Try and Trust eBook

This eBook from the Gutenberg Project consists of approximately 219 pages of information about Try and Trust.

“Is anything wrong?” he asked.

“Yes,” said Herbert.  “He has robbed me of my pocketbook, containing all my money.”

“Whew!” whistled the clerk.  “How much had you?”

“About sixty dollars.”

“You’re unlucky, that’s a fact.  Have you nothing left?”

Just then it flashed across Herbert’s mind that when he had paid for his supper he had changed a five-dollar bill, and placed the balance, about four dollars and a half in his vest pocket.  He at once felt in that pocket, and found it still there.  Greenleaf had contented himself with the pocketbook.

“I have a little left,” he said.

He paid for his room in advance for another day, and went down to breakfast.



It was certainly a startling discovery for Herbert to make, that out of sixty dollars he had only four left, now that he had paid for another day at the hotel, and this small sum must be further diminished by the expense of a breakfast.  Unfortunately, too, he was quite hungry, for his misfortune had not taken away his appetite.

“I will make a good breakfast, at any rate,” said Herbert, philosophically.  “Afterwards, I will consider what to do.”

He ordered a substantial breakfast, which, even at the low prices of a dozen years ago, amounted to fifty cents, and did full justice to what was set before him.

After paying at the desk, he went outside.

It was a bright, sunshiny morning, and this, with the comfortable feeling produced by having eaten a good breakfast, gave him courage for the new career upon which he was about to enter.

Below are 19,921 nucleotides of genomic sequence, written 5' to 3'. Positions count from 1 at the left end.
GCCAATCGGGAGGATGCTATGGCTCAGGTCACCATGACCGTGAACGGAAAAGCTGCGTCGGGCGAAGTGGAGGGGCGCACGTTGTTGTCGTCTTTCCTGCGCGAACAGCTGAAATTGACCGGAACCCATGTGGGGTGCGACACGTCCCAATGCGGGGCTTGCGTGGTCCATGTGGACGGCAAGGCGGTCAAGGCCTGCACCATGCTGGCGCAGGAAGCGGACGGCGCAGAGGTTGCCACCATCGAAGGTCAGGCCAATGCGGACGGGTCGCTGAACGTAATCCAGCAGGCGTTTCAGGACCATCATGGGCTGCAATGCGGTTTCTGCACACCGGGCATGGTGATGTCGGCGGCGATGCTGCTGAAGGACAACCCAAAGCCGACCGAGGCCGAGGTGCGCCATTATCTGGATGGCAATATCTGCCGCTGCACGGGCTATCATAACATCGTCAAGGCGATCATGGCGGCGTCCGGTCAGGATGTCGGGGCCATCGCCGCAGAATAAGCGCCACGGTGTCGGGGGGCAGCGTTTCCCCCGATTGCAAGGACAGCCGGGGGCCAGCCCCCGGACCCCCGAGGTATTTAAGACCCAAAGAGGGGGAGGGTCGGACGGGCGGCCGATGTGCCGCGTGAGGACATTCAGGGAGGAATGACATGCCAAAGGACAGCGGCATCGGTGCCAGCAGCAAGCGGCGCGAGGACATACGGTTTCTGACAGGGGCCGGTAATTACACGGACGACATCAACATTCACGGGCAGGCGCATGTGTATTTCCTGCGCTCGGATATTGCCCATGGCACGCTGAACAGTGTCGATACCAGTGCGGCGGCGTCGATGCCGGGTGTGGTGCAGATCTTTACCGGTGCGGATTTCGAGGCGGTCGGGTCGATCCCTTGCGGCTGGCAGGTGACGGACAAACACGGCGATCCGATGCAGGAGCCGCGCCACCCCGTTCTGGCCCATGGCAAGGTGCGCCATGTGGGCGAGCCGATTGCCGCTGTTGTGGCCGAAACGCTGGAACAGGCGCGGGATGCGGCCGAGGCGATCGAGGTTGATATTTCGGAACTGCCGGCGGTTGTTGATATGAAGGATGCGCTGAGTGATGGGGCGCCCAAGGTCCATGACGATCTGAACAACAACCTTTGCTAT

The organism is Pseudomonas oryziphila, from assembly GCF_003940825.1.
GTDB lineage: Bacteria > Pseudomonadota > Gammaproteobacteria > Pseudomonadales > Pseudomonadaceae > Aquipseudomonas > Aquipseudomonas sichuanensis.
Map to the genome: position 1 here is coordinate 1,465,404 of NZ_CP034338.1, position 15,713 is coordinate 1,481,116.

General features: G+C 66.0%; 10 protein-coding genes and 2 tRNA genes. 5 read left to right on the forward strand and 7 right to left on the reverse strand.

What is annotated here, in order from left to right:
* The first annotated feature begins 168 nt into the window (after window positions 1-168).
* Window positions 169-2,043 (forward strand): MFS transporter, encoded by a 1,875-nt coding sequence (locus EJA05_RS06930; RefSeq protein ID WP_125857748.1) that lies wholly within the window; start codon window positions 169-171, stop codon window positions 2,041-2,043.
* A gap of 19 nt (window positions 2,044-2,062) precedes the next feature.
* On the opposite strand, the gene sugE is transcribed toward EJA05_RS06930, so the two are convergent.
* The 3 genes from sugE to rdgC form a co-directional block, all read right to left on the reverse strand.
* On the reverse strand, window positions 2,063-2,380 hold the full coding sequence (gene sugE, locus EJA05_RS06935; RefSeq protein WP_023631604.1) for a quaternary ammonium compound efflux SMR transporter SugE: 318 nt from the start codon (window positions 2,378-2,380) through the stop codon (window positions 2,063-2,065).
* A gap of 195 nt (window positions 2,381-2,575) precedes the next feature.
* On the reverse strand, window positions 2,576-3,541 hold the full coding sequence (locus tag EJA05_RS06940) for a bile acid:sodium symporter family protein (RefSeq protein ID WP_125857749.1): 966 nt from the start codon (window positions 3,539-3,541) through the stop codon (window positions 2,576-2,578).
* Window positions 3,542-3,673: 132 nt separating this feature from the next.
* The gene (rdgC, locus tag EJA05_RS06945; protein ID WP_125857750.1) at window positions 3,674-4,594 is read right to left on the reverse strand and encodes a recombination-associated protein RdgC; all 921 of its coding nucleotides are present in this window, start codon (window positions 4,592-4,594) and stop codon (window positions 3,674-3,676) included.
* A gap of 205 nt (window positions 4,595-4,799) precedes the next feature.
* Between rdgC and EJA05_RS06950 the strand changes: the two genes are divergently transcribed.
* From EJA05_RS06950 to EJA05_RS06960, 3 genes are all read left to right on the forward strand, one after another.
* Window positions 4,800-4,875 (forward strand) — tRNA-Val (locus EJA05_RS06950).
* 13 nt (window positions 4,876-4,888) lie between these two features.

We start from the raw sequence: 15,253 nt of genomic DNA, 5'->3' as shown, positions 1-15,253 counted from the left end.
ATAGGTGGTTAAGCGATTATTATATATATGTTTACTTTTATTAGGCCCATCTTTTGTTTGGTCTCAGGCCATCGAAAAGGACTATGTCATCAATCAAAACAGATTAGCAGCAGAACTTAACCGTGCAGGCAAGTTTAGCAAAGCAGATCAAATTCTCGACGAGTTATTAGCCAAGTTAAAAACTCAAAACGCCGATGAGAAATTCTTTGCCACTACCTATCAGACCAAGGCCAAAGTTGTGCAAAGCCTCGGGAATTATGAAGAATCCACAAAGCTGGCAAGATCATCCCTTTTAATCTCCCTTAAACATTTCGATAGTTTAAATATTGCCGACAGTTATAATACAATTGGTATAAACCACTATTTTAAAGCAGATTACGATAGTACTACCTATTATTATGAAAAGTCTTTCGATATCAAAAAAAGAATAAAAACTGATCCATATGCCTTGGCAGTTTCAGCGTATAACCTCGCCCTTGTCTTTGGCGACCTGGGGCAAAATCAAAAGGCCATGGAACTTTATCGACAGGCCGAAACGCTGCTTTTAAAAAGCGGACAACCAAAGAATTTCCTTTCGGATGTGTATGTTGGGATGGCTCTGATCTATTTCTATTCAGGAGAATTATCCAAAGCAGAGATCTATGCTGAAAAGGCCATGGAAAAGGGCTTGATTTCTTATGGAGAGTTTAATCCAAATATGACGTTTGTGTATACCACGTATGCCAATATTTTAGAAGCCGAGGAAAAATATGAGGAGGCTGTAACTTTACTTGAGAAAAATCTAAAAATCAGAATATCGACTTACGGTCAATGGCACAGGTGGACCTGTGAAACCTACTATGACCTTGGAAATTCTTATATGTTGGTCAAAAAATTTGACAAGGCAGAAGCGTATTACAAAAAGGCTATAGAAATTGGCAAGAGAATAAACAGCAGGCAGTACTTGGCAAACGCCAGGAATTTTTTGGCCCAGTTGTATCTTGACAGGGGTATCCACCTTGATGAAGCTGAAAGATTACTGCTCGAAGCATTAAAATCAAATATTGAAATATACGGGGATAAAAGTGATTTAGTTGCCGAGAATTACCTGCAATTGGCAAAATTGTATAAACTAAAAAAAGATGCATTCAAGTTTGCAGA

While considering what he should do first, the thought of the letter given him by Mr. Carroll flashed upon him.  He felt for it hastily, and was rejoiced to find that that was safe, at least.  Greenleaf had not taken that away, fortunately.

He looked at the direction.  It was addressed to

“Messrs. Godfrey & Lynn,
No. ——­ Pearl St.”

It was not sealed, and was probably meant to be read by Herbert.  At any rate, our hero so concluded, and opened the letter, not without curiosity as to what Mr. Carroll had written about him.  He knew it must be favorable, of course, but found it even more so than he anticipated.

Here it is: 

My dear Mr. Godfrey:  This letter will be handed you by a young friend of mine, by name Herbert Mason.  My acquaintance with him has been brief, but he has been able, by his coolness and bravery, to do me a most important service, having saved me from being robbed of a large sum of money while acting as my escort from Ohio to Philadelphia.  I have talked with him freely about his plans, and find that he will reach New York without friends, and with a very small sum of money, hoping before it is gone to secure a place in some counting-room, where

Project Gutenberg
Try and Trust from Project Gutenberg. Public domain.